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Publication numberUS4404615 A
Publication typeGrant
Application numberUS 06/330,432
Publication dateSep 13, 1983
Filing dateDec 14, 1981
Priority dateDec 14, 1981
Fee statusLapsed
Publication number06330432, 330432, US 4404615 A, US 4404615A, US-A-4404615, US4404615 A, US4404615A
InventorsBarry Dep
Original AssigneeUnited Plastics, Corp.
Export CitationBiBTeX, EndNote, RefMan
External Links: USPTO, USPTO Assignment, Espacenet
Anti-static container for electronic components
US 4404615 A
Abstract
An anti-static container for electronic circuit boards and the like includes a generally rectangular box having opposed end walls, opposed side walls, a bottom panel extending therebetween, and an open top. Disposed within the box is a liner formed of an anti-static substance. The liner is generally co-extensive with the bottom panel, and includes side portions which impinge upon the lower portions of the side walls. The side portions include slots for supporting a plurality of circuit boards on edge in upwardly extending fashion. Conductive rivets or lugs extend through the bottom panel of the box to connect the liner with an external ground plane, so that static charges cannot accumulate or be imparted to the circuit boards within the box.
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Claims(6)
I claim:
1. An anti-static device for supporting a plurality of electronic circuit boards, comprising; a container dimensioned to receive said plurality of circuit boards, liner means disposed within said container, said liner means formed of an anti-static material, said liner means comprising a liner having a bottom panel and side portions extending upwardly from opposed edges of said bottom panel, slot means formed in said liner to receive and support edge portions of said circuit boards in upwardly extending fashion, and means for connecting said liner to ground potential.
2. The device of claim 1, wherein said slot means include a plurality of slots formed in said side portions.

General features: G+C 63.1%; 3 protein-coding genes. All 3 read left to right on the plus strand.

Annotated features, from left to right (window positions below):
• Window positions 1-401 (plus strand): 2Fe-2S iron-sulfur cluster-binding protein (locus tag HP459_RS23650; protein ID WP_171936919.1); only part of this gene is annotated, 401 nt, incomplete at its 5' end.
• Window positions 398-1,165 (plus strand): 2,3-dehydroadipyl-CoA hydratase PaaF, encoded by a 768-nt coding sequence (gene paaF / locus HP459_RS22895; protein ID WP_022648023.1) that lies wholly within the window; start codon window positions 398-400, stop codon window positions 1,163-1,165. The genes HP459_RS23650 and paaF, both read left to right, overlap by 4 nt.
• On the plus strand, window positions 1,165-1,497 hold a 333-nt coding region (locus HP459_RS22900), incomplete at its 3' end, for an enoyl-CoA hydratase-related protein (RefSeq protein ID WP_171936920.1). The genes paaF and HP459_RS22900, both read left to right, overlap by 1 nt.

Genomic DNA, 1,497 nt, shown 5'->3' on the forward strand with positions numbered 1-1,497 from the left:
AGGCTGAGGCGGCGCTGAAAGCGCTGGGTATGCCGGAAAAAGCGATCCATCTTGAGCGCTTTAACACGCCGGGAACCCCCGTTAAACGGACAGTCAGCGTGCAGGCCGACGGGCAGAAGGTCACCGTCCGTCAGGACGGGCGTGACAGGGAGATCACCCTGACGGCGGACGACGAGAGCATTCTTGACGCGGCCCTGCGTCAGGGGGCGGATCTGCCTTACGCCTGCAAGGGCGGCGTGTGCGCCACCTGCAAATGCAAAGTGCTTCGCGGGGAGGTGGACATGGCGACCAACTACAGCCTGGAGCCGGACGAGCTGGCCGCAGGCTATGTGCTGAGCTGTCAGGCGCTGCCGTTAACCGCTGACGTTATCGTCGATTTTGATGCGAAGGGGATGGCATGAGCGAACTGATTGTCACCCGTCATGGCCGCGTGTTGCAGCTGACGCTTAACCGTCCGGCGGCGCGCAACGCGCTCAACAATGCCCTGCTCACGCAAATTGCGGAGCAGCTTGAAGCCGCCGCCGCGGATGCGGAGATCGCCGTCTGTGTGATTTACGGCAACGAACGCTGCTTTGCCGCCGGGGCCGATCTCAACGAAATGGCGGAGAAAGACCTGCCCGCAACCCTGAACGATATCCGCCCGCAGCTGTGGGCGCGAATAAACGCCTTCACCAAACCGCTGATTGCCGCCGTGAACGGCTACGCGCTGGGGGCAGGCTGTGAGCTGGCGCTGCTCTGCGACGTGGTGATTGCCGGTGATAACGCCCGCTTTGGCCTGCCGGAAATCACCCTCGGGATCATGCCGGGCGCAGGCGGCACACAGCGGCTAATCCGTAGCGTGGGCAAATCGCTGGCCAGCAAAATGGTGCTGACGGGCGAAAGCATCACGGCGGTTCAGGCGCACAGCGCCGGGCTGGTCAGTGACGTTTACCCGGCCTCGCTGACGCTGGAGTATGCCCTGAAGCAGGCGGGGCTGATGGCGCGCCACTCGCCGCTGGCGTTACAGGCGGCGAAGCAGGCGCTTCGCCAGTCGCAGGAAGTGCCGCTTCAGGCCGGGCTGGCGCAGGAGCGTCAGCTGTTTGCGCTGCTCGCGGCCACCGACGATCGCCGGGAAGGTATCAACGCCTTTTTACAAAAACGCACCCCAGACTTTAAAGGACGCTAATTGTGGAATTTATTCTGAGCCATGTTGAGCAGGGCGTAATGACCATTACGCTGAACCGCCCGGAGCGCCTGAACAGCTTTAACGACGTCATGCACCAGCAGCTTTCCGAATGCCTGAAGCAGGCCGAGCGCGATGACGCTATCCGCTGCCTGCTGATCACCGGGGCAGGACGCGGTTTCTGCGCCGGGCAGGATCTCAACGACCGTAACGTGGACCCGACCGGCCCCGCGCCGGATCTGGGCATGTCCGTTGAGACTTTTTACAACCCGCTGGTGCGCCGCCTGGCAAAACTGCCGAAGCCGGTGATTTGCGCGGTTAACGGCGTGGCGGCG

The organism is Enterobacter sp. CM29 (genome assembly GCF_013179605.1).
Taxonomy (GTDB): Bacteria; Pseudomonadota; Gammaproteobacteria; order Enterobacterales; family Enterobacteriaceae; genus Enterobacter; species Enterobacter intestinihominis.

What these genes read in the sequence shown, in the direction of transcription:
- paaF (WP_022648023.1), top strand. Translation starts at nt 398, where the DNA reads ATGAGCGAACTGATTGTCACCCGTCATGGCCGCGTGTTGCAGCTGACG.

3. The device of claim 2, wherein said side portions include a plurality of bosses protruding therefrom and extending inwardly from said side portions, each adjacent pair of said bosses defining therebetween one of said slots.
4. The device of claim 1, wherein said means for connecting said liner means to ground potential includes at least one conductor extending from said bottom panel through the bottom of said container.
5. The device of claim 4, wherein said at least one conductor comprises a lug formed in said bottom panel and extending downwardly therefrom.
6. The device of claim 5, further including at least one hole formed in said bottom of said container and adapted to receive said lug therethrough.
Description
BACKGROUND OF THE INVENTION

In recent years, great progress has been made in the field of micro-electronics. Since the advent of integrated circuits and large scale integrated circuits, the performance and capabilities of electronic components have increased enormously. As line width and design rule dimensions have decreased, the number of active elements formed on an integrated circuit chip have increased and the memory density, through-put, and speed of integrated circuit logic components have also increased.

An unfortunate side effect of the shrinking geometries of components on integrated circuit chips is that the components can be extremely sensitive to voltages or currents which are greater than the design specifications. Although assembled components can be protected from static electricity by proper design of circuitry in which the components are used, it has been found that integrated circuit components often may be damaged during production, testing, and other handling, by static electric charges. A static charge which is caused by an individual walking on a wool carpet or the like easily may exceed one thousand volts; an integrated circuit component which is designed for operation at five volts and has a capacitance in the femtofarad range cannot withstand a surge of this magnitude. Static charges have been identified as a significant quality control problem, especially for devices such as field effect transistors which are extremely sensitive to overvoltages.

New packaging techniques have been developed for components which are sensitive to static electricity. For example, such components are often packaged in envelopes which are conductive, so that no static charge may accumulate therein. However, serious quality control problems still exist in the production and testing of electronic components.

SUMMARY OF THE PRESENT INVENTION

The present invention generally comprises a container for storing and transporting a plurality of electronic circuit boards during production, testing, and the like. A salient feature of the container of the present invention is the provision of a liner therein which is anti-static and connected to ground. The liner prevents the accumulation of any static charges near the circuit boards within the container, thus alleviating damage to components due to static electricity during manufacturing and testing.